- Darren Gold
The Proximity of Extraordinary Performance
We don’t have to look far for examples of people who have achieved extraordinary things. It is the “ordinary” person, often right in front of your nose, who may be your greatest teacher.
The middle weeks of August are for many parents the time of back-to-school shopping and the return to the more structured rhythms of school life. For some parents, this is the time of year where students start college. If you’re a parent of an incoming college freshman, it may mean numerous trips to the local Walmart or Target and hours helping with the dorm room move-in. If it’s your first to go to college, it likely means the high of watching your student experience the first taste of independence and the low of realizing that you and your child have moved into a new and very different phase of life.
I study and write a lot about extraordinary performance. I typically draw lessons from exceptional business leaders, elite athletes, or historical figures. But it dawned on me this past weekend that there are likely people right now – the first in their families to go to college or the parents who have overcome significant hardship to help make going to college a reality – who are the perfect case studies.
There is one woman I know who falls into the latter category. She is a single mother of three boys. She helped her oldest son move into his dorm room at the University of Utah where he will be a freshman. This woman managed to overcome a difficult childhood, dropping out of school at age fifteen as she lacked the support of a stable parent and the comfort of a safe home. This woman is raising three wonderful, kind boys. She is role modeling to them what it looks like to survive and thrive in this world despite adverse circumstances. This woman is my younger sister.
I didn’t have the easiest of childhoods. But I was given two advantages that my sister didn’t have. First, I was born male and grew up in a culture where being male conferred (and still confers) meaningful advantages. Second, unlike my sister who grew up with our mother, I was raised by a father who, despite his shortcomings, loved me unconditionally. These gifts weren’t sufficient of course. I had to work hard to squeeze every ounce of advantage out of them, and I’m incredibly proud of that. But I didn’t have to overcome what my sister did. She is the real story of extraordinary performance in my family.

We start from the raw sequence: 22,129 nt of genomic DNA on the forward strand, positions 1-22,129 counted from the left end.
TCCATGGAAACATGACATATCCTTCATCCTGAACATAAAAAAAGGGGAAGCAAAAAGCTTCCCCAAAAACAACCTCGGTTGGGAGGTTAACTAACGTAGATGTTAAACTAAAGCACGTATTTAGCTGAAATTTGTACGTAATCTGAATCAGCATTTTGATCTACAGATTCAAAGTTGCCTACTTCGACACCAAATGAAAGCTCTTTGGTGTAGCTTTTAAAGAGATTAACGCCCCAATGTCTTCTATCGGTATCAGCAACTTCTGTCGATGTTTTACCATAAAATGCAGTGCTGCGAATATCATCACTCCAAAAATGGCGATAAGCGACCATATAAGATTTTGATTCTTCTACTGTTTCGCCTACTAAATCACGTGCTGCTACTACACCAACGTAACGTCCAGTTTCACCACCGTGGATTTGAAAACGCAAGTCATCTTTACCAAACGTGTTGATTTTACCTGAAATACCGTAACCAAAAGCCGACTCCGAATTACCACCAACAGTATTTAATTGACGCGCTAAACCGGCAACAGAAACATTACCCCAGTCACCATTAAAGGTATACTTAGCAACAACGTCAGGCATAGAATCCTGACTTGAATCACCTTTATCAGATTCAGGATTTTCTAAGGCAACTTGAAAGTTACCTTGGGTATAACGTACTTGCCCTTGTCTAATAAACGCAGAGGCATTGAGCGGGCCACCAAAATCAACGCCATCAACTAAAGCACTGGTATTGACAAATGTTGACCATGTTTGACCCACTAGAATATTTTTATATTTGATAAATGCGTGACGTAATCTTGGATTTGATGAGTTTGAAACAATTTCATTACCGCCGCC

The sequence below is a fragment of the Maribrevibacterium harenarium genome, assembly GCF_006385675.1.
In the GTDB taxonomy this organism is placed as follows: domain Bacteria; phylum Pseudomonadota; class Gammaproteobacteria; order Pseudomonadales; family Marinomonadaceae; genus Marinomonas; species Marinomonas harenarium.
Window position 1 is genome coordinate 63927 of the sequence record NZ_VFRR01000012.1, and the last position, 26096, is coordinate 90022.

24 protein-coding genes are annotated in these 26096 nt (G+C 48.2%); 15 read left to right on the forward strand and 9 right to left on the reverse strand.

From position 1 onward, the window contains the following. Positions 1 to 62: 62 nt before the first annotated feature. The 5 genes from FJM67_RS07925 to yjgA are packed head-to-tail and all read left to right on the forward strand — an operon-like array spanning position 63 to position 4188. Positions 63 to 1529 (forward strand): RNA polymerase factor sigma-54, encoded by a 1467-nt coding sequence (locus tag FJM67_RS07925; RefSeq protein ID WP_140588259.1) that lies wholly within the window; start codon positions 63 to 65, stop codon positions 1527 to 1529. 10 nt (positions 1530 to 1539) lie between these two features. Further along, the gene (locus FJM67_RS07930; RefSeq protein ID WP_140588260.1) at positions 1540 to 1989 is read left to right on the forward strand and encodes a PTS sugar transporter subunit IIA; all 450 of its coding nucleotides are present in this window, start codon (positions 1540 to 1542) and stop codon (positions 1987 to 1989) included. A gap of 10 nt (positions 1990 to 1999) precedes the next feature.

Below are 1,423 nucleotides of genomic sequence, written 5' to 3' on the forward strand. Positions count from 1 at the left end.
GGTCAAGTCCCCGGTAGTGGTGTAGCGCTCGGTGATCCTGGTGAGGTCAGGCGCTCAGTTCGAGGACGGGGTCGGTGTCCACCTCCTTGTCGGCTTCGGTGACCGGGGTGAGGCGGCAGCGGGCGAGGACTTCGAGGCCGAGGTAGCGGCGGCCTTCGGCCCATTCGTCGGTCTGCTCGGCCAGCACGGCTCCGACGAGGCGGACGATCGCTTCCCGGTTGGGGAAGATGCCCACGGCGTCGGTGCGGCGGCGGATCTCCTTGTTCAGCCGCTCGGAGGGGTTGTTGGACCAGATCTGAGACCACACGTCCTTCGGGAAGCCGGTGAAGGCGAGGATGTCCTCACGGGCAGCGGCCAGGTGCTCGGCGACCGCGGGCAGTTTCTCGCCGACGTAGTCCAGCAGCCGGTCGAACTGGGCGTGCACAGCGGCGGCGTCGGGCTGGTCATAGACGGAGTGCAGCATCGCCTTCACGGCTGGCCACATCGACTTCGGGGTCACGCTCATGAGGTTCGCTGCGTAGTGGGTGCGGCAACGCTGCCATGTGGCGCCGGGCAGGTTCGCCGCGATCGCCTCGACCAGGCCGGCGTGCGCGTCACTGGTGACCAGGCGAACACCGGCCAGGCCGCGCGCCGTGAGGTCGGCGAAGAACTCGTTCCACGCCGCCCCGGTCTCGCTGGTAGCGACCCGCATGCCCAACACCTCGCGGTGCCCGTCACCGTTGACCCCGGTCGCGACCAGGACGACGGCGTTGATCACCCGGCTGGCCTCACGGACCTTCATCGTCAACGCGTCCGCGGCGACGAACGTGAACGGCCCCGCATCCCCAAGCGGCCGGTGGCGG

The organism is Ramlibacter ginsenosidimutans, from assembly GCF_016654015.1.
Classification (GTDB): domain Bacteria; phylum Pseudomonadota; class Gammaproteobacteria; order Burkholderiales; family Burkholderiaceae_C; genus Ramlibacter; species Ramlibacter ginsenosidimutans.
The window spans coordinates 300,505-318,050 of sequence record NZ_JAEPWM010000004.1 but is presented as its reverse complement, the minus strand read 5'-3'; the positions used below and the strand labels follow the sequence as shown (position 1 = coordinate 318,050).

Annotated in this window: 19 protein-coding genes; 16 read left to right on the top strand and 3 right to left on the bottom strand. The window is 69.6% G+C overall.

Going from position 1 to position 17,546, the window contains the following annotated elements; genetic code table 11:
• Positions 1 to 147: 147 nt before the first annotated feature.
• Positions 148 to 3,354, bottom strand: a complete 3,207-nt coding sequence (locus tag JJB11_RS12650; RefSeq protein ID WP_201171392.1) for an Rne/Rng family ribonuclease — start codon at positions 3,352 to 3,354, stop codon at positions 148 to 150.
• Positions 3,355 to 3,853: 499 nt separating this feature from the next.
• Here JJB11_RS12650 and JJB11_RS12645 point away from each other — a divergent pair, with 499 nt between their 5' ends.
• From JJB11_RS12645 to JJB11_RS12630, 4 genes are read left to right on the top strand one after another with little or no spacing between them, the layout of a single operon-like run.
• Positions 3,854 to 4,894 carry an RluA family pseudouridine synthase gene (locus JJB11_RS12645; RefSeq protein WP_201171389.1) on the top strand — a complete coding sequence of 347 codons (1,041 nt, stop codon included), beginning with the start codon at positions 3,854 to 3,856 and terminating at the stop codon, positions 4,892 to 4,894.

We don’t have to look far for examples of people who have achieved extraordinary things. Yes, there are the elite performers who can teach us a lot about achieving the impossible. But it is the “ordinary” person, often right in front of your nose, who may be your greatest teacher.
This Daily Stoic post talks about the living example of Tim Duncan of the San Antonio Spurs. It is a great example of the notion of congruent leadership that I wrote about a few weeks ago.
Every once in a while, I read something and think, “Man, I wish I would have written that.” This was the case with this article on optimism by Kevin Kelly, the founder of Wired Magazine. Here’s a great excerpt: “To imagine is really the first step in creating anything. Therefore an essential chore for making a future we want to live in, is to imagine what it is like and how we get there. That plausible path is a form of optimism. Believing it is possible makes it more likely to happen. When hurdles and setbacks arise – and they will – the belief in its possibility serves as motivation. History is filled with accounts of people who held an optimistic belief others thought unlikely, or even impossible. This optimistic previsualization is a necessary component of change. Since we cannot be certain of the future, optimism is only a belief – a stance that could be incorrect. On the surface, an optimistic belief might seem no more valid than the stance of pessimism. But the deep history of new ideas makes it very clear that the optimistic stance of believing something is possible is a requirement to make anything new real, and is thus more powerful than pessimism. In the long run, optimists shape the future.”
Here’s a good Psyche article that argues generational categories, like millennials, are at best scientifically flawed heuristics and at worst misleading and counterproductive.